Nfld. & Labrador

MUN project helps Indigenous students become Healers of Tomorrow

Carolyn Sturge Sparkes, co-ordinator of the Indigenous Health Initiative, says an all-Indigenous roster of presenters for this year's Healers of Tomorrow series proves tremendous progress has been made to get more Indigenous people into health-care roles.

Indigenous Health Initiative prepares Indigenous high school students for careers in the medical field

Carolyn Sturge Sparkes, far left, stands with the Indigenous students who took part in Memorial University's Healers of Tomorrow program, which seeks to prepare Indigenous kids for careers in the medical field. (Submitted by Carolyn Sturge Sparkes)

A Memorial University program for Indigenous high school students considering careers in health care kicks off its fourth edition this week.

Starting Tuesday and running until Oct. 5, the biennial Healers of Tomorrow program consists of a series of virtual information sessions that expose students to the worlds of pharmacy, nursing, lab technology and other branches of medicine.

"The intent was to provide them that experience, to interact with health-care professionals and find out what the different professions were all about," Carolyn Sturge Sparkes, co-ordinator of the Indigenous Health Initiative, told CBC News.

Sturge Sparkes said the fourth instalment of Healers of Tomorrow is being offered virtually due to the COVID-19 pandemic. The three-week program will feature recorded sessions that students can watch on their own time and will culminate in a Q&A session with health-care professionals and Indigenous leaders on the final day.

Sturge Sparkes said the fact that sessions will be offered exclusively by Indigenous presenters — a first in the program's six-year history — is proof of the "tremendous progress" made to get more Indigenous people into health-care roles.

The addition of niche areas like robotics to the program curriculum reflects the realities of the ever-changing world of medicine, Sturge Sparkes said: new technologies are continually being put to use in surgical procedures, and a robot is being used in Nain to diagnose patients.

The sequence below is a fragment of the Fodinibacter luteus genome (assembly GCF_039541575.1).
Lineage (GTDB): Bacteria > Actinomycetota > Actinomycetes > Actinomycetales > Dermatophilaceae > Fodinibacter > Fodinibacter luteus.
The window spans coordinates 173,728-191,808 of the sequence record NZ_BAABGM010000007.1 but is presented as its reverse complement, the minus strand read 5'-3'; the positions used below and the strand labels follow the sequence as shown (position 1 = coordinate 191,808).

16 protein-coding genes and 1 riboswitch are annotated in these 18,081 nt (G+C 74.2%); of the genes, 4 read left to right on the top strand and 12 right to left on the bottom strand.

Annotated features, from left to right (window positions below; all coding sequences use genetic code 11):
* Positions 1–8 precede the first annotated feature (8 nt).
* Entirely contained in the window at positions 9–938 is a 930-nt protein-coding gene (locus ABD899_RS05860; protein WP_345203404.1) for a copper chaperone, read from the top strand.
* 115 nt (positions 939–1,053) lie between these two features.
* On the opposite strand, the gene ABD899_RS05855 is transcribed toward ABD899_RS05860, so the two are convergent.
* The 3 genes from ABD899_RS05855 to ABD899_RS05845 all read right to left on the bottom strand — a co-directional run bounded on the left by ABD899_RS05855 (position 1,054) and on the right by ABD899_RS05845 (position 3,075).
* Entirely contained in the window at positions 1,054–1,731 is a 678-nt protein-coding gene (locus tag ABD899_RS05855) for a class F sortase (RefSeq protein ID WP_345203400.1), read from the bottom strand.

"So it's important for students to be well aware of the vital part that technology plays now in the provision of health-care services to patients," Sturge Sparkes said.

The foundation for the Indigenous Health Initiative was laid in 2008 as part of a Memorial University project that sought to encourage Indigenous enrolment in the faculty of medicine. (Mark Quinn/CBC)

The foundation for the Indigenous Health Initiative was laid in 2008 as part of a Memorial University project that sought to encourage Indigenous enrolment in the faculty of medicine, and to increase sensitivity in matters of Indigenous health.

The Indigenous Health Initiative's advisory board includes members from the Miawpukek First Nation, the Innu Nation of Labrador, Nunatsiavut, NunatuKavut, and the Qalipu First Nation, as well as Indigenous medical students at MUN.

The program operates a number of other initiatives to attract and retain Indigenous students to MUN's faculty of medicine, including outreach, pre-med mentoring and special financial assistance. 

Three seats in the undergraduate medical education program are also reserved for Indigenous students who live in Newfoundland and Labrador.

Read more from CBC Newfoundland and Labrador

With files from The St. John's Morning Show

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